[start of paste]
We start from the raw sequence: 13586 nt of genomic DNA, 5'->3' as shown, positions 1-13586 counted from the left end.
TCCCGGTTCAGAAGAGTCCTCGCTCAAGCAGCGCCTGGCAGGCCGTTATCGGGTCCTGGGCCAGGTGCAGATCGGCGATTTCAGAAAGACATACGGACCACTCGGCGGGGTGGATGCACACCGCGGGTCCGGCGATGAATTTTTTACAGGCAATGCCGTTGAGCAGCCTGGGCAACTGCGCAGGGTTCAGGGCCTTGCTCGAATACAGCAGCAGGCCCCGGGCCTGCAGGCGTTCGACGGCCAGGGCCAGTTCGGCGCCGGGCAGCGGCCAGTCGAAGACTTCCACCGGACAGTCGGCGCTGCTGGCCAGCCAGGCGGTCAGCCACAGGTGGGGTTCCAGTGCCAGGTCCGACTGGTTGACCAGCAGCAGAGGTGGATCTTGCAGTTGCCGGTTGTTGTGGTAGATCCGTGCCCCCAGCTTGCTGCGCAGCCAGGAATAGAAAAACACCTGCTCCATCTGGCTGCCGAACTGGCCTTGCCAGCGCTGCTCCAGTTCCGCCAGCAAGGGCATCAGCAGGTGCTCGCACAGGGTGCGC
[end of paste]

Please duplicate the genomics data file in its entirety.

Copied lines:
We start from the raw sequence: 13586 nt of genomic DNA, 5'->3' as shown, positions 1-13586 counted from the left end.
TCCCGGTTCAGAAGAGTCCTCGCTCAAGCAGCGCCTGGCAGGCCGTTATCGGGTCCTGGGCCAGGTGCAGATCGGCGATTTCAGAAAGACATACGGACCACTCGGCGGGGTGGATGCACACCGCGGGTCCGGCGATGAATTTTTTACAGGCAATGCCGTTGAGCAGCCTGGGCAACTGCGCAGGGTTCAGGGCCTTGCTCGAATACAGCAGCAGGCCCCGGGCCTGCAGGCGTTCGACGGCCAGGGCCAGTTCGGCGCCGGGCAGCGGCCAGTCGAAGACTTCCACCGGACAGTCGGCGCTGCTGGCCAGCCAGGCGGTCAGCCACAGGTGGGGTTCCAGTGCCAGGTCCGACTGGTTGACCAGCAGCAGAGGTGGATCTTGCAGTTGCCGGTTGTTGTGGTAGATCCGTGCCCCCAGCTTGCTGCGCAGCCAGGAATAGAAAAACACCTGCTCCATCTGGCTGCCGAACTGGCCTTGCCAGCGCTGCTCCAGTTCCGCCAGCAAGGGCATCAGCAGGTGCTCGCACAGGGTGCGC